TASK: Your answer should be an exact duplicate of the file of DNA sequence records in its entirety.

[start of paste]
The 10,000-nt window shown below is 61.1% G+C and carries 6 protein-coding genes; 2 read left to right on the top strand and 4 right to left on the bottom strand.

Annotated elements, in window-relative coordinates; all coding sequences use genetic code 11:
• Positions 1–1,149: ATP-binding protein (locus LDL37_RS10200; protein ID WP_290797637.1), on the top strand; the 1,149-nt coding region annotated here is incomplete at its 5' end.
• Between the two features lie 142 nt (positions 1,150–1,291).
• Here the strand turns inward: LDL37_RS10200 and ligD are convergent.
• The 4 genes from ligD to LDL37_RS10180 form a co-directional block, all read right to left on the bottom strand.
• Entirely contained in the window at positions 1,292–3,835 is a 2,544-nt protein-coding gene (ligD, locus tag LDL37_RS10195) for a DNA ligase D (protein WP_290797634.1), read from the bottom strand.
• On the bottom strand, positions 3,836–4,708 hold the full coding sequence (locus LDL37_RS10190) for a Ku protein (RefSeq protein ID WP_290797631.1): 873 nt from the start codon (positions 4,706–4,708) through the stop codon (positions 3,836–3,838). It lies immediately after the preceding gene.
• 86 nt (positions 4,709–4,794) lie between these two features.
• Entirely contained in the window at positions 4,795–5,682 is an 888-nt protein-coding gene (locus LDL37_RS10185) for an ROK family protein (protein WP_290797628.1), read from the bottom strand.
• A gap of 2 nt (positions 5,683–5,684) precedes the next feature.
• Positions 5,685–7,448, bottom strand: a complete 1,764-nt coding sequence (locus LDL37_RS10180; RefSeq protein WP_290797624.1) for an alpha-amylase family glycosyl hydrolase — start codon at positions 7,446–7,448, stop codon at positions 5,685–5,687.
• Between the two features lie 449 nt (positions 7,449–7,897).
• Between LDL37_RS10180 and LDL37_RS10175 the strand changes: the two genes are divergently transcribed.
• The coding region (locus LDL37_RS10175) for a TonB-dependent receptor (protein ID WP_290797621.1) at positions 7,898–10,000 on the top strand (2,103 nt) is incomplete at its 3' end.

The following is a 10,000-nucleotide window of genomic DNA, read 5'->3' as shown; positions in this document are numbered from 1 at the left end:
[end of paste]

The 10,000-nt window shown below is 61.1% G+C and carries 6 protein-coding genes; 2 read left to right on the top strand and 4 right to left on the bottom strand.

Annotated elements, in window-relative coordinates; all coding sequences use genetic code 11:
• Positions 1–1,149: ATP-binding protein (locus LDL37_RS10200; protein ID WP_290797637.1), on the top strand; the 1,149-nt coding region annotated here is incomplete at its 5' end.
• Between the two features lie 142 nt (positions 1,150–1,291).
• Here the strand turns inward: LDL37_RS10200 and ligD are convergent.
• The 4 genes from ligD to LDL37_RS10180 form a co-directional block, all read right to left on the bottom strand.
• Entirely contained in the window at positions 1,292–3,835 is a 2,544-nt protein-coding gene (ligD, locus tag LDL37_RS10195) for a DNA ligase D (protein WP_290797634.1), read from the bottom strand.
• On the bottom strand, positions 3,836–4,708 hold the full coding sequence (locus LDL37_RS10190) for a Ku protein (RefSeq protein ID WP_290797631.1): 873 nt from the start codon (positions 4,706–4,708) through the stop codon (positions 3,836–3,838). It lies immediately after the preceding gene.
• 86 nt (positions 4,709–4,794) lie between these two features.
• Entirely contained in the window at positions 4,795–5,682 is an 888-nt protein-coding gene (locus LDL37_RS10185) for an ROK family protein (protein WP_290797628.1), read from the bottom strand.
• A gap of 2 nt (positions 5,683–5,684) precedes the next feature.
• Positions 5,685–7,448, bottom strand: a complete 1,764-nt coding sequence (locus LDL37_RS10180; RefSeq protein WP_290797624.1) for an alpha-amylase family glycosyl hydrolase — start codon at positions 7,446–7,448, stop codon at positions 5,685–5,687.
• Between the two features lie 449 nt (positions 7,449–7,897).
• Between LDL37_RS10180 and LDL37_RS10175 the strand changes: the two genes are divergently transcribed.
• The coding region (locus LDL37_RS10175) for a TonB-dependent receptor (protein ID WP_290797621.1) at positions 7,898–10,000 on the top strand (2,103 nt) is incomplete at its 3' end.

The following is a 10,000-nucleotide window of genomic DNA, read 5'->3' as shown; positions in this document are numbered from 1 at the left end: